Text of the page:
A former colleague—whom I would best describe as the coolest person to ever come out of Australia (and yes, I am including Kylie Minogue)—taps into every trend before the rest of the world catches up. That future Michelin-starrer deep in the heart of Bushwick? She’s eaten there before you even heard of it. That trendy new workout that incorporates yoga and boxing? She has a founding membership. So it came as no surprise that she was hyping Hudson, New York, as being Brooklyn 2.0 before the travelsphere caught on.
While her raves about Warren Street’s imaginative limited-run boutiques and culinary mashups initially drove my curiosity, it was what I discovered during a spontaneous escape that convinced me of Hudson’s unmatched charm. It’s as if the proprietors took a blueprint of the Gilmore Girls’s Stars Hollow and threw in a few of my favorite things to create a perfect getaway catering only to me. Bookstores moonlighting as craft beer bars; historic warehouses doubling as artist hubs; and craftsmen building perfect motorcycles and cups of coffee are all within walking distance of one another!
Our to-do list below—plus easy Amtrak accessibility—makes Hudson an ideal destination for a 24-hour escape. Add a night at an Airbnb or a quaint inn (we heard Wm Farmer & Sons is quite the looker) and your one-day affair will likely feel like a much longer respite.
Surprise! Old-school diners aren’t dead. This ’50s-era burger joint has retro touches galore—it even has a Happy Days–style jukebox—but its approach to handling food is very much modern. Not only does Grazin’ use all organic ingredients, but it is the first 100 percent Animal Welfare Approved restaurant in the world. Cheers to that over a round of cherry soda floats. 717 Warren Street
Just off the main business strip is this enchanting music venue–restaurant–bar hybrid. One night has you jamming out with the indie likes of JD McPherson and Real Estate inside the restored 19th-century complex, while another evening is casually spent drinking strong cocktails named after iconic songs under the stars. Just make sure to not skip town before ordering chef Hugh Horner’s take on the classic Southern fish camp. 405 Columbia Street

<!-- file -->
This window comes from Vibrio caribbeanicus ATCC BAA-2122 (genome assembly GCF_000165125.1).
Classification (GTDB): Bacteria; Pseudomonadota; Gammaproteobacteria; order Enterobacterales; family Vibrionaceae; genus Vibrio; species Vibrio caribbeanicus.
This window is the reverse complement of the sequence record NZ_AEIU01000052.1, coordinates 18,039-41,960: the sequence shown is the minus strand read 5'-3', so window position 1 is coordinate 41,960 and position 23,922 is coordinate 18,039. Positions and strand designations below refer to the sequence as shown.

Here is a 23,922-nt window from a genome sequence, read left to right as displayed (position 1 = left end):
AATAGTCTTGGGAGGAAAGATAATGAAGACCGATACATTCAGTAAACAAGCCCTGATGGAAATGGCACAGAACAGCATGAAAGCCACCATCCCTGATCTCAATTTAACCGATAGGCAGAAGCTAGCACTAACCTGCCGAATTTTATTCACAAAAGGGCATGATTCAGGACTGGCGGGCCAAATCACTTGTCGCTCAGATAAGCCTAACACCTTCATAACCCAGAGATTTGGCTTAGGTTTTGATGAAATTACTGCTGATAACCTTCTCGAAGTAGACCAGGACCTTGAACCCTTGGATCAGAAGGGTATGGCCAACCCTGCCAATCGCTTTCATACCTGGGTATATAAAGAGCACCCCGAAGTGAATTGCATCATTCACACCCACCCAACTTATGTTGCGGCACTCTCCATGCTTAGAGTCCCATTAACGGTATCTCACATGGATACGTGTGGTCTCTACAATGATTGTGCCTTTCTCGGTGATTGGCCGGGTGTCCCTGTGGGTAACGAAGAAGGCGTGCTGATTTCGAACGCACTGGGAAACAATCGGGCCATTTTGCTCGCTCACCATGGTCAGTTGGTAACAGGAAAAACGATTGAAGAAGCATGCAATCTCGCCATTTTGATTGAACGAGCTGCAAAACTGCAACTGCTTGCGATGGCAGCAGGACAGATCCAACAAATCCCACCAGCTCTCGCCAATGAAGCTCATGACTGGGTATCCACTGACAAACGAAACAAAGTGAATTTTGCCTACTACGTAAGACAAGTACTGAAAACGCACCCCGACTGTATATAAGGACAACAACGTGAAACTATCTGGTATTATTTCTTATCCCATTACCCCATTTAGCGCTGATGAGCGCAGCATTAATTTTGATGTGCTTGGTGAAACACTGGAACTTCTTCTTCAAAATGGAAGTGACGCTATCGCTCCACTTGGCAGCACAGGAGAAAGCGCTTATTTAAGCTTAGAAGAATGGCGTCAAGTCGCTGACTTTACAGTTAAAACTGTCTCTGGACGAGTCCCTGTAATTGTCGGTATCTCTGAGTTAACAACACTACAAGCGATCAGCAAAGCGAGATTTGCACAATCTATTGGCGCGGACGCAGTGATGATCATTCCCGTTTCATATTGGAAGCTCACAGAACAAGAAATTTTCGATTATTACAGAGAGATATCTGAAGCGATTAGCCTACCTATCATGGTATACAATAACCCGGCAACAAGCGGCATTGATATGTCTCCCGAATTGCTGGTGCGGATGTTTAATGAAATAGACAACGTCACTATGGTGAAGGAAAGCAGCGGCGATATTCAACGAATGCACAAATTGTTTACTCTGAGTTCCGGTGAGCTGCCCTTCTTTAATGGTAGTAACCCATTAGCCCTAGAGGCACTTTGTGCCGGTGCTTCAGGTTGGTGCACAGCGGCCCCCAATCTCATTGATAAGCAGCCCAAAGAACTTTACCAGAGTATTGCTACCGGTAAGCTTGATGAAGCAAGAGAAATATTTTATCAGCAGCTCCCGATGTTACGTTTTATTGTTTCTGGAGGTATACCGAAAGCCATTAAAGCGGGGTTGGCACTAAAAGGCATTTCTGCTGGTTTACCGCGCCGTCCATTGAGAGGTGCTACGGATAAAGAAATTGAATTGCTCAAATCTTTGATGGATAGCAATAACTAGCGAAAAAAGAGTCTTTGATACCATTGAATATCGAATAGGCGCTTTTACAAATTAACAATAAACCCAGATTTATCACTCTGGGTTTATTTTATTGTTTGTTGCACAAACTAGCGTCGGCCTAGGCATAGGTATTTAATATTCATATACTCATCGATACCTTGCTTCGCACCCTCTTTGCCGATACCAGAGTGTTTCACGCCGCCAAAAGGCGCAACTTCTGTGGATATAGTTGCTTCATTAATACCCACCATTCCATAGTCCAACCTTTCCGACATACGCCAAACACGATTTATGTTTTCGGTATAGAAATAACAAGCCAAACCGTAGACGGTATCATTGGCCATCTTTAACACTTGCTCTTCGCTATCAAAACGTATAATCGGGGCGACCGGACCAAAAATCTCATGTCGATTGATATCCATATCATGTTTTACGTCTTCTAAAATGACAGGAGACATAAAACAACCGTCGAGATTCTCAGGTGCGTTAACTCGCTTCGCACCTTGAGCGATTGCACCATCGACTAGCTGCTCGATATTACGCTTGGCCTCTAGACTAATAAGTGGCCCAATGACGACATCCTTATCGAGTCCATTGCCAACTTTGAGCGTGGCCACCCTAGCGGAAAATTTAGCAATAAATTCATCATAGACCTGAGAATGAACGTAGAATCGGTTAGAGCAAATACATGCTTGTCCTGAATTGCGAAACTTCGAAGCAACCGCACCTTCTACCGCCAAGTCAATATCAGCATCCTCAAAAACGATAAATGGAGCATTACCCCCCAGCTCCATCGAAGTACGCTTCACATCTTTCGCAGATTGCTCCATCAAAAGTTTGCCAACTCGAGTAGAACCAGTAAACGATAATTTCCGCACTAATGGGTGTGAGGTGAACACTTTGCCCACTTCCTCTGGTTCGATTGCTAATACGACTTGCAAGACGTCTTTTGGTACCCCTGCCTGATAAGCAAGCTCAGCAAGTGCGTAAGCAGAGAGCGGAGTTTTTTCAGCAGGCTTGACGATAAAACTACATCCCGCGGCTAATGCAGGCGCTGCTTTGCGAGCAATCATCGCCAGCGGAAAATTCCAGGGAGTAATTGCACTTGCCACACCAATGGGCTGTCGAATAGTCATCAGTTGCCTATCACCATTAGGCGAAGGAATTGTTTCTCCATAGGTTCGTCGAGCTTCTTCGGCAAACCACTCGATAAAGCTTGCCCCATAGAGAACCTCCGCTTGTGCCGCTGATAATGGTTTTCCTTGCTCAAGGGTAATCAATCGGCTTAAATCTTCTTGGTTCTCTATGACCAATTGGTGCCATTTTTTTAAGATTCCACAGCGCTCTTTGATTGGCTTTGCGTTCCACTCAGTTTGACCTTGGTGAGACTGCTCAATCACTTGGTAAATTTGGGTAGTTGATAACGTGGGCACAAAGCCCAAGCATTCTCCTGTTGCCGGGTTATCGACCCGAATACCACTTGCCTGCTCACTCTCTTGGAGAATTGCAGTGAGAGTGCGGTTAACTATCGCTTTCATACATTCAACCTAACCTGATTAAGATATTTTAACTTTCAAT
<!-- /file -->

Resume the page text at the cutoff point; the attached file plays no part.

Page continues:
Talbott & Arding
Mona Talbott and Kate Arding are powerhouses in their respective trades—Talbott collaborating with Alice Waters both in and out of the Chez Panisse kitchen; Arding working with the master mongers at Neal’s Yard Dairy and Cowgirl Creamery. It only makes perfect sense that the duo has teamed up with a slew of local farms to open the store of your picnic basket’s dreams. Pack it up with a few blocks of raw cheese, a jar of house-made preserves, and, of course, a crusty baguette and head toward Henry Hudson Riverfront Park. 323 Warren Street
Spotty Dog Books and Ale
The shop’s name is a touching nod to the building’s original roots as Hudson’s C.H. Evans Firehouse; look closely and you’ll see some original architectural touches like hand-carved mahogany ceilings and bronze chandeliers from the late 1800s. Combing through bestsellers and underread gems is also made better with a cold brewski from the Northeast region. 440 Warren Street
As if you couldn’t guess, this supercute shop sells both florals and homemade fermented goodies. But that’s not all; lining the hypercurated shelves are some of store owners Seth and Mairead Rhona Travins’ favorite candles, soaps, and ceramics made by the local community. 722 Warren Street
Riverfront Antiques & Design Center
Hidden inside a massive former furniture factory is the mecca of all antiques stores. The free-for-all layout means you’ll stumble on almost any kind of trinket from more than a dozen independent dealers and designers. Just to give you an idea on how random the offerings here are, I almost bought a 200-pound carved wooden eagle, a medieval suit of armor, and a naked mannequin the last time I stopped by RADC. Next time, that eagle is mine! 99 South 3rd Street
Ör Gallery and Tavern
This converted auto garage has many excellent uses—art space, drinking hole, music venue, artisanal shop, and debaucherous dance hall. Co-owners Adam Loomis and Jennifer Tzar succeed at bringing the Hudson community together underneath one quirky roof. 35 South 3rd Street